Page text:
Yet this is when faith’s traction bites the road. This is exactly when we stand on the shoulders of the Isaiahs who tried to speak of God over two hundred years of catastrophic upheaval. [For those being confirmed today this is indeed a time in which the faith in which you are confirmed and in which we are challenged to stand with you becomes most pertinent. The assurance of things hoped for against all odds]. It is in these circumstances that the call to hold to the promises of an unseen god become most difficult to hold to and yet – and yet that is the challenge to which we are called, to which we make claim in our worship. This is when we are called to live out that choristers’ prayer, that “what we sing with our lips we may believe in our hearts, and what we believe in our hearts we may show forth in our lives.” 
Those who heard the words of the original Isaiahs may never have seen the outcome and fulfilment of their daring promises, their words spoken of hope against all odds. We may not either: the cataclysms of mother earth and of decaying civilizations may outlast our brief existences. The time scale of scripture, and even more so the timescale of divinity, is beyond our comprehension. Nevertheless, as the apostle Paul bravely affirmed against all odds, we are called to “strain … forward to what lies ahead.” What lies ahead, the doctrines of Christianity tell us, are the futures of God: “O let me see thy footprints and in them plant my own.” It is not easy to believe this stuff – not as easy as it was thirty years ago, straining forward to what lies ahead, though probably easier than it will be thirty years hence. It is not easy, but like the grieving, sensual, aching Mary we are called to pour out our love in costly, priceless hope. It is to against-all-odds hope that we are called, and it is in against-all-odds hope that our risen Christ will lead us, stumbling, on, murmuring the psalmist’s prayer:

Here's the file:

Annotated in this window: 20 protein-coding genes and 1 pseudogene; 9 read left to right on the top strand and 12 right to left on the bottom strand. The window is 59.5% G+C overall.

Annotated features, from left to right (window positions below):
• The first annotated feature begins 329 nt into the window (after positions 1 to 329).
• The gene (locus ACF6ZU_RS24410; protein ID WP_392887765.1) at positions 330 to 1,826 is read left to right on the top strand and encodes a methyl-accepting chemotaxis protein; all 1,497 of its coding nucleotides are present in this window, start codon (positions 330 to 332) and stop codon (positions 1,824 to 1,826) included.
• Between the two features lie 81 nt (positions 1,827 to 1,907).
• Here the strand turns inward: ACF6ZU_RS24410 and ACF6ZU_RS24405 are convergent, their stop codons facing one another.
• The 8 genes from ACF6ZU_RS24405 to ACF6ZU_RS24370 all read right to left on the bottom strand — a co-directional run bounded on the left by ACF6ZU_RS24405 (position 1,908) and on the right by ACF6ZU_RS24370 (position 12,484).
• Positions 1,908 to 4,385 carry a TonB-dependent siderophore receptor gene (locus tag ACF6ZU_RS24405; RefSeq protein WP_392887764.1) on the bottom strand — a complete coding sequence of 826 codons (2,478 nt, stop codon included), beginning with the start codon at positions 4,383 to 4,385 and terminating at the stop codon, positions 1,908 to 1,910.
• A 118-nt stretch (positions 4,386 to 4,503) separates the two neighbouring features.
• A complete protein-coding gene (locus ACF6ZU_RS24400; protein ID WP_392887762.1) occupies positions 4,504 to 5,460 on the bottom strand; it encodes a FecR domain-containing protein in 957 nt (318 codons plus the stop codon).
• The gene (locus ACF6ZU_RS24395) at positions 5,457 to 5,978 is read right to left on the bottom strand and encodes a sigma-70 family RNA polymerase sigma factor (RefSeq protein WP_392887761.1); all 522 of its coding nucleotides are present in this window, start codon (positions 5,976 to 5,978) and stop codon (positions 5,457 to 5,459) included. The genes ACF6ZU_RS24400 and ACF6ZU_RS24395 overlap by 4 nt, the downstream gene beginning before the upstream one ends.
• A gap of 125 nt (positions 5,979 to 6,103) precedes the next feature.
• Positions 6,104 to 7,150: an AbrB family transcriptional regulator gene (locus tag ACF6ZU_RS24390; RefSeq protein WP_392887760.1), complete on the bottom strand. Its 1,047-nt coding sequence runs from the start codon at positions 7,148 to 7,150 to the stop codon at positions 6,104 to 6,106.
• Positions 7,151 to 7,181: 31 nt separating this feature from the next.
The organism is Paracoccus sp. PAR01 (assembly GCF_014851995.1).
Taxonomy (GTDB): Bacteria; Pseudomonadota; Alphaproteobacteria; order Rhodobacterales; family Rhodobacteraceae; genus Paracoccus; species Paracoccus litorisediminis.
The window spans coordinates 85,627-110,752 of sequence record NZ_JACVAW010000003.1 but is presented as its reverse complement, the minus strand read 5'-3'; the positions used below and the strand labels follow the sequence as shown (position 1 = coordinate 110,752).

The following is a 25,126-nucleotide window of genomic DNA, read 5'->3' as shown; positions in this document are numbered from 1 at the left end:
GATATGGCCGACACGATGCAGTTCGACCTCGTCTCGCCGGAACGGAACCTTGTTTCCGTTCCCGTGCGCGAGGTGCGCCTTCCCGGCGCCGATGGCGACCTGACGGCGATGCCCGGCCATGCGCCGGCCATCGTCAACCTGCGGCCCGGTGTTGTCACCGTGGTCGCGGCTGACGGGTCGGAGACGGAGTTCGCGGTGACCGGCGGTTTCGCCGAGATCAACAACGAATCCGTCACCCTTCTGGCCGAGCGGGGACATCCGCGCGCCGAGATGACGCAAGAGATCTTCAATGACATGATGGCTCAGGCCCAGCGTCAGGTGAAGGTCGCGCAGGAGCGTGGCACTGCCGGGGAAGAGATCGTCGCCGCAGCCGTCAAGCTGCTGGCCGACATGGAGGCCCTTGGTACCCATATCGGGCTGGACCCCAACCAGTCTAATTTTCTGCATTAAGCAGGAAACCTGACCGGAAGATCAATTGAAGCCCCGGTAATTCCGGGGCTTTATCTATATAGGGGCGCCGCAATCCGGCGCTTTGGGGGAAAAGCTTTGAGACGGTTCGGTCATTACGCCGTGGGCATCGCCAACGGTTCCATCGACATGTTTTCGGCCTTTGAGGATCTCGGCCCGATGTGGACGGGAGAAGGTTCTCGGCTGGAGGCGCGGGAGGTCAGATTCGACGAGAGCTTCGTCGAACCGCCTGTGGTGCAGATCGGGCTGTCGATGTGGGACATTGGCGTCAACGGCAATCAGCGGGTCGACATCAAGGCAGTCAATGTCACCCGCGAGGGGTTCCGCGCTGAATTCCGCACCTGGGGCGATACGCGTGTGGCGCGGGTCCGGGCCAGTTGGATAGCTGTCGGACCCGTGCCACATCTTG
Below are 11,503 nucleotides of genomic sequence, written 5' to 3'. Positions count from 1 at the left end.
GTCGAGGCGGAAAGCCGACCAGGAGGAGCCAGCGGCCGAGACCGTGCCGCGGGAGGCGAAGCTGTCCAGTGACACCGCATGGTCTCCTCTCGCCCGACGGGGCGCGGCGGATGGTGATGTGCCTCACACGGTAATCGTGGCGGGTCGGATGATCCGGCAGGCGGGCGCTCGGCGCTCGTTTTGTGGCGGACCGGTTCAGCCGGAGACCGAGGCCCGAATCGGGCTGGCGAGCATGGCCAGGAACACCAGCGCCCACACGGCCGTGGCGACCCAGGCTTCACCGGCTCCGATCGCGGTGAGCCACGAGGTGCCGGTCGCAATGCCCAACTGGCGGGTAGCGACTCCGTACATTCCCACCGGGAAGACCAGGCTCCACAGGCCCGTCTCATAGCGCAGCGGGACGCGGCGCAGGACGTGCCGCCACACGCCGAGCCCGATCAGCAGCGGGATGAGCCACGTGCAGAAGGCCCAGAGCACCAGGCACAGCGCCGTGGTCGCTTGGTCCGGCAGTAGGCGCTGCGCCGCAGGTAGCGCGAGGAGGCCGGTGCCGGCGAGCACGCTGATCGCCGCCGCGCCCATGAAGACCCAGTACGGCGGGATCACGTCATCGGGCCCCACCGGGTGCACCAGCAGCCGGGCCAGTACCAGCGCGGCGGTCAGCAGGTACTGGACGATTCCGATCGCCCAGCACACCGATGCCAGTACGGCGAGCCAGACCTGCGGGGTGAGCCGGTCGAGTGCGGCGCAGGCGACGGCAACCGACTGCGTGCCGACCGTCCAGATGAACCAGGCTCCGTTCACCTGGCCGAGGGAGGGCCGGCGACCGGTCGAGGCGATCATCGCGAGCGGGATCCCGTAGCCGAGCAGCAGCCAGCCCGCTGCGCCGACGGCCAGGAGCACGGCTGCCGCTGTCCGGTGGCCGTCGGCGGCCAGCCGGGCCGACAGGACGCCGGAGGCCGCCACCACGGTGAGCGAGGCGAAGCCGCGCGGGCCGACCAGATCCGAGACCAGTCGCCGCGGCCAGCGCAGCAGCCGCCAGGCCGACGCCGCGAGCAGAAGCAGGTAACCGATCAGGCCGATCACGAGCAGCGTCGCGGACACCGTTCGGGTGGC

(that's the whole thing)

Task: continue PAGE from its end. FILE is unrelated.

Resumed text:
May those who sow in tears
    reap with shouts of joy.
Those who go out weeping,
    bearing the seed for sowing,
shall come home with shouts of joy,
    carrying their sheaves.

Saturday, 30 March 2019

grace and yearning

FOURTH SUNDAY OF LENT (31st March) 2019

1 Samuel 1: 20-28
Psalm 127: 1-4
Colossians 3:12-17
John 19: 25-27

Mothering Sunday has never been a part of my own tradition. This is not because I don’t think mothers are a good idea. Most of us have had one, after all! Rather it is but because I am not sure what it is doing in the middle of Lent. Professor Google is always a useful friend, and reports that the origins of this strange incursion into the middle of the Lenten journey was an English invention, based on the premise that the peasants daughters were likely, by mid-adolescence, to have been forced away from home in the search for an income, and that on this mid-point of Lent they might be allowed home, in an act of grace by their employers, to visit their mothers.